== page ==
The disqualification order, which is in effect from 31 July, means Roberts cannot promote, form or manage a company in this period without permission from the court.
The High Court wound up 13 companies owned by Roberts and his wife Charlotte Roberts in 2017 as it had scammed property investors out of £7.8m.
Between 2013 and 2015 the couple targeted high net worth individuals and investors to develop an entertainment complex on the site of a former convent at Woodchester, near Stroud. The complex would include a hotel, music venue, members club and spa.
BBH Property1 and BBH Property2, companies set up by the couple, raised money from investors that was allegedly going to be used to buy the convent’s properties.
BBH Property1 raised over £1.3m, which was going to be used to buy four of the convent’s properties, but only one property was bought for around £200,000. Nearly £880,000 was transferred to an unconnected company.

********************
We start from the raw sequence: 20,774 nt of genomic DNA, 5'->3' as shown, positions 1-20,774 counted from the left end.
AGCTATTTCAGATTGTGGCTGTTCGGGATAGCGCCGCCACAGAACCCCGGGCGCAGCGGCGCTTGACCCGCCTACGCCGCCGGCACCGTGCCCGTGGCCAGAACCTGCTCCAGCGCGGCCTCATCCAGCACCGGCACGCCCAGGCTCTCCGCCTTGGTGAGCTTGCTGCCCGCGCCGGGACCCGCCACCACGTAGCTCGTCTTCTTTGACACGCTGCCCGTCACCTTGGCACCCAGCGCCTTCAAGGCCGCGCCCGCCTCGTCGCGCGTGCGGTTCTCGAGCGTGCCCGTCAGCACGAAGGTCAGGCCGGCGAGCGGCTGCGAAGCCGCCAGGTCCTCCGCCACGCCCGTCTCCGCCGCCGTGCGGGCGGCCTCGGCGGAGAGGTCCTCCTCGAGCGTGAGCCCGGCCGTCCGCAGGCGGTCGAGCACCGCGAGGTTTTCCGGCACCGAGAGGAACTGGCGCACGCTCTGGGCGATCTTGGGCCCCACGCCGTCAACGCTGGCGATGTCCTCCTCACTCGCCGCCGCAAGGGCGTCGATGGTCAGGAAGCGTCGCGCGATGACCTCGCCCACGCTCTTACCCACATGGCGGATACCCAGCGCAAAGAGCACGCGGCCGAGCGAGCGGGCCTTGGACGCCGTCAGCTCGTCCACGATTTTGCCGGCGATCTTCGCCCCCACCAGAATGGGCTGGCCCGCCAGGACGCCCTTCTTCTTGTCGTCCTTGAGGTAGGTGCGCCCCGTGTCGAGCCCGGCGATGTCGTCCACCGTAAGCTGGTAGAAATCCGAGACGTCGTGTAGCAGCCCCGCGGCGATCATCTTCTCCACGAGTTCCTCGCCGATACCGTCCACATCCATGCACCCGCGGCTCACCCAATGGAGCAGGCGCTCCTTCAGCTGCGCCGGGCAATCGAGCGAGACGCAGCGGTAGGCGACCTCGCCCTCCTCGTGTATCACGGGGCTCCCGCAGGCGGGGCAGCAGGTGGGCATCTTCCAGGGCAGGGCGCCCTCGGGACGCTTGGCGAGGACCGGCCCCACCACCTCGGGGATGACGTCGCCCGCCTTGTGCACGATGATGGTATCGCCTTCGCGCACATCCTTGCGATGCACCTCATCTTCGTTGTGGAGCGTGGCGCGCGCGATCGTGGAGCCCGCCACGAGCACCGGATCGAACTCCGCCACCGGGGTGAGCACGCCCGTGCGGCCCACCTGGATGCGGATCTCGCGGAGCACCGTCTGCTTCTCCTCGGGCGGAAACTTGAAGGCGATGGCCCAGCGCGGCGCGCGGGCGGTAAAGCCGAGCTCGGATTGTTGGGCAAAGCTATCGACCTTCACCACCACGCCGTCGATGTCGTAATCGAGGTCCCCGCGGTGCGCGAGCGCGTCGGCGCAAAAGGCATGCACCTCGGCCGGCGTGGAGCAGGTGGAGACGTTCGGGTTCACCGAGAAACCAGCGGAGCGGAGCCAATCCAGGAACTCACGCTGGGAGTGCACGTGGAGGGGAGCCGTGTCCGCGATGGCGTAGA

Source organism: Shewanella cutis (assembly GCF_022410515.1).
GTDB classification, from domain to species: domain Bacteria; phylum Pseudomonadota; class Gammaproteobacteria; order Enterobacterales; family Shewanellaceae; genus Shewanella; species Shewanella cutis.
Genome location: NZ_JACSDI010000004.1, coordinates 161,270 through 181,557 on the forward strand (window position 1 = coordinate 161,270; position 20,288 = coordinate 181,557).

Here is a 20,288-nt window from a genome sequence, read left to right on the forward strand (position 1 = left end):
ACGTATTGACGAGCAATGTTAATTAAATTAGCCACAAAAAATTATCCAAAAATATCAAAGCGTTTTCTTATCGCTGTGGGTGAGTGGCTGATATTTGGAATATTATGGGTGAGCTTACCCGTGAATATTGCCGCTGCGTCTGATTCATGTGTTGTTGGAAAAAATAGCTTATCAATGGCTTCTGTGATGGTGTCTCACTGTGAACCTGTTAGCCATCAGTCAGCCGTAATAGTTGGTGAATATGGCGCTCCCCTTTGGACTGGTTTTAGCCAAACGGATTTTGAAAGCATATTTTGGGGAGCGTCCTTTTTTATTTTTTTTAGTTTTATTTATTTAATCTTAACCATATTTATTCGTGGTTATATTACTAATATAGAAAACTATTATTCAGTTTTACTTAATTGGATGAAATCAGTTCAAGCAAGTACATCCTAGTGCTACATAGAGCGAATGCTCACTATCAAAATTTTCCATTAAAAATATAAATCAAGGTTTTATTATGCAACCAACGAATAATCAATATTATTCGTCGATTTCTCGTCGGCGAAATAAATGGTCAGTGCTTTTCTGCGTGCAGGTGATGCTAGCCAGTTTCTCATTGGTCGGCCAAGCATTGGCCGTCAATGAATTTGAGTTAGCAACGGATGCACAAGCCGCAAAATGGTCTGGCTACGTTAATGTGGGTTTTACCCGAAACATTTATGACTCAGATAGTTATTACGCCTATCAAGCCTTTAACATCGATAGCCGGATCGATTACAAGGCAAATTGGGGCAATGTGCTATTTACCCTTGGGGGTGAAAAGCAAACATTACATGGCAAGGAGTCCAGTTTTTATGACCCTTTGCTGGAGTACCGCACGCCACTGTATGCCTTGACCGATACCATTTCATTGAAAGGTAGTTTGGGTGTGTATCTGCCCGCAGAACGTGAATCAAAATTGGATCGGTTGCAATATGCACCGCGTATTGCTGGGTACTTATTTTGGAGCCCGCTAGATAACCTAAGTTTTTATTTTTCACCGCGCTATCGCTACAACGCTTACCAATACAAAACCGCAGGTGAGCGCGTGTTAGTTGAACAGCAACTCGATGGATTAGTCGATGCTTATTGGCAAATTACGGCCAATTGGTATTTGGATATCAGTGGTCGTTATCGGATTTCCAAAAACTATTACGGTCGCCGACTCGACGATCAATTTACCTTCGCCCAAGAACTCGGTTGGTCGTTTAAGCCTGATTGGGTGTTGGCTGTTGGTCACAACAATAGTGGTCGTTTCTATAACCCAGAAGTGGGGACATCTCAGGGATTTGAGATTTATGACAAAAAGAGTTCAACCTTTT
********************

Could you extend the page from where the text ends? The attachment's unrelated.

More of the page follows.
BBH Property2 raised around £4.3m and was supposed to be used to purchase three properties. However, none were purchased with £140,000 being transferred to an unconnected company and £300,000 paid to a third party.
Assistant official receiver John Matthews said: “Matthew Roberts used the two property companies as vehicles to raise millions of pounds that was claimed to be for the purchase of specified properties as part of a grand redevelopment project. The money raised, however, was not used for that specific purpose and this meant the investors did not have the security that they had been promised.
He added that nine years was a “significant period to be removed from the corporate arena” and it should be a warning to other directors operating investment schemes.